Amazon and Apple are setting the pace for the future of computing. Both are engaged with content providers to work out all the kinks of pricing in this new world. We wonder if there is a way that both can win, as certainly they are both extremely well positioned and successful in payments, computing, and content distribution.
Getting Paid is Hard - However Recurring Billing is a Real Pain
In contrast to these end-to-end platforms for distribution, we took a look at companies that focus on the process of payment itself as offered as a platform to content and application developers.
announced a new release of its PCI compliant platform to support iPad today.Aria Systems
The company's core vision is to "Simplify Your Billing". To do that, the company is making a bet that content providers will want to extend their relationships with consumers via the iPad and integrate their web applications by announcing a future integration with Safari.
Aria Systems brings a plug-and-play solution to integrating with back-end systems that a company may be running, including QuickBooks and SalesForce.com. It also specializes in dealing with the process of recurring billing transactions, which can be a difficult thing to work out in the context of subscription revenue recognition. The platform is described as being PCI complicant, which can be a huge benefit for content and application owners that don't want to take on the burden and liability of all of the controls of handling credit cards and personal privacy.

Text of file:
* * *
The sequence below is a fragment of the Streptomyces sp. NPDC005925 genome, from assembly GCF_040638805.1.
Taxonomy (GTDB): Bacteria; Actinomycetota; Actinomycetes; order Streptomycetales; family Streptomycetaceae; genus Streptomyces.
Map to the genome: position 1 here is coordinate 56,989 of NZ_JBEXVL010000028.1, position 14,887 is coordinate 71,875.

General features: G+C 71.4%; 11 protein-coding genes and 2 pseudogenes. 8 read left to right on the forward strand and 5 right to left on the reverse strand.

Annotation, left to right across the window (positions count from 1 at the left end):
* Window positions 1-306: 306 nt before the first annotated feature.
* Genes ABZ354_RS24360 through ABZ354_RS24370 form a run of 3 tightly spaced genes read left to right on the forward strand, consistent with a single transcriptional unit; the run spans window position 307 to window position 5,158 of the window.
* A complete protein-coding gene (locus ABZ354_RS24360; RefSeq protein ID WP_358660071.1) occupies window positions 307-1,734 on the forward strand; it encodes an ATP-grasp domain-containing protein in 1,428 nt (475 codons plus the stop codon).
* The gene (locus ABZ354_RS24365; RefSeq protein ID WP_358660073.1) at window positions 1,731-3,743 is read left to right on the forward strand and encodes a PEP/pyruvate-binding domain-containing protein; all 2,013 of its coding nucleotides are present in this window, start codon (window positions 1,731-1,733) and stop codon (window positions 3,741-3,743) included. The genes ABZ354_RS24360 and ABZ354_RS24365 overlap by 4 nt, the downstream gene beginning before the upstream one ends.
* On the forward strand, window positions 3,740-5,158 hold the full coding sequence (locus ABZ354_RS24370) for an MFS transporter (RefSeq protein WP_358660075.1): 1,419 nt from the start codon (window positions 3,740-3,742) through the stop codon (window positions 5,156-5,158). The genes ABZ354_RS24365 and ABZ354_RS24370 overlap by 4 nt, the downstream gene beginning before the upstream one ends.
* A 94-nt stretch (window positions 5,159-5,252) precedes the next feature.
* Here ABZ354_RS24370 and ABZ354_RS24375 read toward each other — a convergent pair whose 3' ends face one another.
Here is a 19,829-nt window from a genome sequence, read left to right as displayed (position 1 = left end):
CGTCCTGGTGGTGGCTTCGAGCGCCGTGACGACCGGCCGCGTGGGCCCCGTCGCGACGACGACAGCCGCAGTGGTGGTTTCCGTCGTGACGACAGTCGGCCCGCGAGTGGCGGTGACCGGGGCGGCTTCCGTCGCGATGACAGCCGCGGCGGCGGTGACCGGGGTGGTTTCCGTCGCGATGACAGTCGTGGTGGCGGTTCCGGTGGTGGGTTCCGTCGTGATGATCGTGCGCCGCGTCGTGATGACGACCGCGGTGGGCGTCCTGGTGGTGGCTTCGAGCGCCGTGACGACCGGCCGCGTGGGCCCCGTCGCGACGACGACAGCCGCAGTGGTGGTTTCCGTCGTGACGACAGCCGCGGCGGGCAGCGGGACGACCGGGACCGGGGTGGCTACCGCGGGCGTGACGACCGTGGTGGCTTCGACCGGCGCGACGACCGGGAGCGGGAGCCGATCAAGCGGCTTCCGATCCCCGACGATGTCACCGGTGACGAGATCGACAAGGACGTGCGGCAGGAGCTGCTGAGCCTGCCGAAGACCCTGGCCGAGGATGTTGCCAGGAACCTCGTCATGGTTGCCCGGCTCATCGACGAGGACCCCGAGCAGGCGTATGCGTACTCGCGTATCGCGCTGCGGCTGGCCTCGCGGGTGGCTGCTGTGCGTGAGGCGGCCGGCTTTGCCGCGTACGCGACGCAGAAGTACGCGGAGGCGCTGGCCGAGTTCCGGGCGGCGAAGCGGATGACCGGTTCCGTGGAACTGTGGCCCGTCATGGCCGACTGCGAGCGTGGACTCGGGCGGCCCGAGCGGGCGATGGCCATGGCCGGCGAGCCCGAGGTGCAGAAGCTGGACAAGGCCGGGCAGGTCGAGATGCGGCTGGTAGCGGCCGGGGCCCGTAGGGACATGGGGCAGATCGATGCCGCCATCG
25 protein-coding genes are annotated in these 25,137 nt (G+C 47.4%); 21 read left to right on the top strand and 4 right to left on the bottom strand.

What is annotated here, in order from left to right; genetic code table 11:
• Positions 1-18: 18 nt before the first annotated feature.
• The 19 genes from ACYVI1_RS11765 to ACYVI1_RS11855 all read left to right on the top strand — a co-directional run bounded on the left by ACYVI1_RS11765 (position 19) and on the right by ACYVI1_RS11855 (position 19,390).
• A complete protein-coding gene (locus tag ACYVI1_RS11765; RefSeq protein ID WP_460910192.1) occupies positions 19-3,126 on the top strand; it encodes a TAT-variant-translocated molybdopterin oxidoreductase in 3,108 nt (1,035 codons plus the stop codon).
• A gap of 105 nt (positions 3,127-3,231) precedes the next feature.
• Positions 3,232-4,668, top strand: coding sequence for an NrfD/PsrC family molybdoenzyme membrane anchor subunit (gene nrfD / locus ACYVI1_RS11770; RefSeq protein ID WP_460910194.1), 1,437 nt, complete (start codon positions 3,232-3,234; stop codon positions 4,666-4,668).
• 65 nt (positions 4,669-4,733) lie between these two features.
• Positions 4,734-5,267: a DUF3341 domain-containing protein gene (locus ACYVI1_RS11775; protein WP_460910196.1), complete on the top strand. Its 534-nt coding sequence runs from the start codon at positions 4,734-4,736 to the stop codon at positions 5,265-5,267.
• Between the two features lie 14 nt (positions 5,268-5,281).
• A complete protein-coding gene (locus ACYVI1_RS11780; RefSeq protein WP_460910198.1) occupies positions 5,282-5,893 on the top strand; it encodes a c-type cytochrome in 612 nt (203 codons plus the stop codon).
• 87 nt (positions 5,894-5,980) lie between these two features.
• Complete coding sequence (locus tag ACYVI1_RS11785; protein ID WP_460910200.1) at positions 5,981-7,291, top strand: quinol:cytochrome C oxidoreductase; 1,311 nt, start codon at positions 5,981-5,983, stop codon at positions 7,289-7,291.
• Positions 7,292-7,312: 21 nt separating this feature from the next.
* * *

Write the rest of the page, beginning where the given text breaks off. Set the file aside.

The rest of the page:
Chargify is another software-as-a-service application that suggests its core value being "Build Your Business, Not Your Billing System". We think this is the value-add that both Chargify and Aria bring to companies that want to offer recurring payments. Many do not have the time to also become experts in the hard word of accounting and compliance.
The Chargify solution is offered as a set of APIs to integrate into an existing application and offers an iPhone application to peer into the payments processes in play.
Here's a quick view of how it works.
Content Distribution Enters Into a New Chapter
We are left wondering whether Apple or Amazon will extend their reach further beyond their current distribution.
Will they grow their payment solutions to become the center of gravity for all payments for content on the web?
Or, will solutions like Aria Systems and Chargify get closer to the distribution channel and offer app developers and content owners they can have a deeper relationship to consumers when they remove distribution as the driver of payments? We expect that in the next years content providers will require the best of both worlds will require both great distribution and simple billing.
Perhaps we're asking the wrong question by focusing on what Rupert Murdoch is doing.
Maybe we should ask what Wolverine would do.
After all, content is king.
Are you looking at recurring payments for your content or application? In 2010, is it possible to choose a single solution?